Here’s what you have missed if you don’t have the luxury of watching C-SPAN all day:
- Senator Sessions went after Kagan hard on the Military‐Recruiting‐at‐Harvard imbroglio. I don’t think he did any damage—which I’ll define as convincing someone on the fence to go against her—but the thing to keep in mind here is that the Don’t Ask Don’t Tell policy that so enraged then‐Dean Kagan was federal law, not military policy. Punishing the military for an act of Congress you disagree with—one on which you advised President Clinton—is disingenuous at best. And I say this even though Cato supports ending DADT and filed a brief against the Defense Department in the Rumsfeld v. FAIR case involving denial of federal funds to schools who hamper military recruitment (we argued that private schools, like Harvard, should have more freedom to design their policies than public schools; in no way did we support the tenuous statutory claims made by Kagan, which the Court rejected 8–0). There are policy differences and legal advocacy, and then there’s the rule of law.
- Kagan’s attempts to walk away from her “Confirmation Messes” law review article are simply unconvincing. In that article, she said among other things that “[w]hen the Senate ceases to engage nominees in meaningful discussion of legal issues, the confirmation process takes on an air of vacuity and farce, and the Senate becomes incapable of either properly evaluating nominees or appropriately educating the public.” Now Kagan says she can’t even talk about whether past cases were correctly decided because they’re all “settled law.” She can get away with this because of the sizeable Democratic majority in the Senate, but there is simply no principled way anyone can argue that what Kagan wrote in 1995 is now somehow wrong. Yes, nominees should not be forced to pre‐judge cases—Kagan will be fully justified in refusing to opine on the constitutionality of the individual health care mandate—but how are we to get to know a nominee’s judicial philosophy if she declines to answer questions about that philosophy?
- In her response to Senator Kohl about whether she’s an originalist like Justice Scalia or a critic of originalism like Justice Souter, Kagan kept referencing the “original intent” of the Founders. This line of analysis is completely wrong. It’s not the intent of the Founders (or Framers, or authors of the Federalist Papers, or anyone else) that matters but the original public meaning of the constitutional provision at issue in any given case. So it seems that Kagan either doesn’t understand originalism or doesn’t take it seriously. Indeed, she followed‐up by saying that original intent was sometimes useful for interpreting the Constitution and sometimes not, that there are many tools for interpreting the Constitution. I take this to mean that when originalism suits Kagan’s desired result, she will pay it lip service. Otherwise, well, ya gotta do what ya gotta do to achieve your preferred position.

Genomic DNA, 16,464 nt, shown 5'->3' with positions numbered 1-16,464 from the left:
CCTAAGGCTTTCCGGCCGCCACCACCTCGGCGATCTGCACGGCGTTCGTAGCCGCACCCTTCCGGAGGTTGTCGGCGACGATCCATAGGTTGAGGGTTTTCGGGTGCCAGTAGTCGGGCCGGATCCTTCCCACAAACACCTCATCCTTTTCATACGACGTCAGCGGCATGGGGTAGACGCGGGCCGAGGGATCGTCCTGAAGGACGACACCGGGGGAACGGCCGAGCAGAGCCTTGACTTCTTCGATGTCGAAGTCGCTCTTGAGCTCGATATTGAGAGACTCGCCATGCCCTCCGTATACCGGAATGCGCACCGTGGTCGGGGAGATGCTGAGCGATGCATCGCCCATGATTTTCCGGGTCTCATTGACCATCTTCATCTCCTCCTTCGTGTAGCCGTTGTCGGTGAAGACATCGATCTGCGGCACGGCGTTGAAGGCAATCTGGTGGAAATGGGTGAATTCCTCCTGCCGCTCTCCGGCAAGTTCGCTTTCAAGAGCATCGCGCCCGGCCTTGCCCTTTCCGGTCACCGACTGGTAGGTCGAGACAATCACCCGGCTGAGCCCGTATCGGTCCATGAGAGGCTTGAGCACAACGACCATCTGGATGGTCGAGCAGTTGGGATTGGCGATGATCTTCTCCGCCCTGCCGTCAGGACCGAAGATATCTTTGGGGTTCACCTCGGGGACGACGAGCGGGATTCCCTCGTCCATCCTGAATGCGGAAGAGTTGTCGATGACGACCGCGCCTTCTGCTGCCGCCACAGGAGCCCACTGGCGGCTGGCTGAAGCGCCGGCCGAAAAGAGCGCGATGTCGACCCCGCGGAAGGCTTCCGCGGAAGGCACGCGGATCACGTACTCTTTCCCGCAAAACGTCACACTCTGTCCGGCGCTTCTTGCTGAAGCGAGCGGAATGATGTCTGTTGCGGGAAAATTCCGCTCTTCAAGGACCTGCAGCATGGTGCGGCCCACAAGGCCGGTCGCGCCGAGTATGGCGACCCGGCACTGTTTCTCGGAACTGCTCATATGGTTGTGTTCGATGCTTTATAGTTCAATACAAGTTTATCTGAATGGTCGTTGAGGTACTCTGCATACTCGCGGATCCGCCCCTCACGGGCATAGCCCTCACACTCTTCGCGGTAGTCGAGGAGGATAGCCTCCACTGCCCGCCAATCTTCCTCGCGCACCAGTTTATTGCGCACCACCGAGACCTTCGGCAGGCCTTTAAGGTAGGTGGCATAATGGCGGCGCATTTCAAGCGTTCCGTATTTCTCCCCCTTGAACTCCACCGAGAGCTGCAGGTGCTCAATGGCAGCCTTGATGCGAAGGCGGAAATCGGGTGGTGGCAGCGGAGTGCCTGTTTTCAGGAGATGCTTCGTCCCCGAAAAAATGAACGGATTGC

- Whether it be campaign finance, abortion, executive detention, or anything else, Kagan is tending to answer questions by reference to existing precedent rather than an affirmative statement by her of the law. This is good strategy—she shows she’s knowledgeable without tipping her hand on what she actually thinks—but fails to meet the Kagan Standard for candor from nominees. She’s no longer auditioning to be a constitutional law professor or the government’s advocate: it is completely fair to ask her to give us some actual opinions of what she thinks about the state of the law, not just describe it.
- At times, Kagan manages to engage in some cordial rapport and even jokes with several senators.
The more I watch Elena Kagan, the more I’m liking her personally and the more I’m concerned about what she’d be like on the bench.
CP at Townhall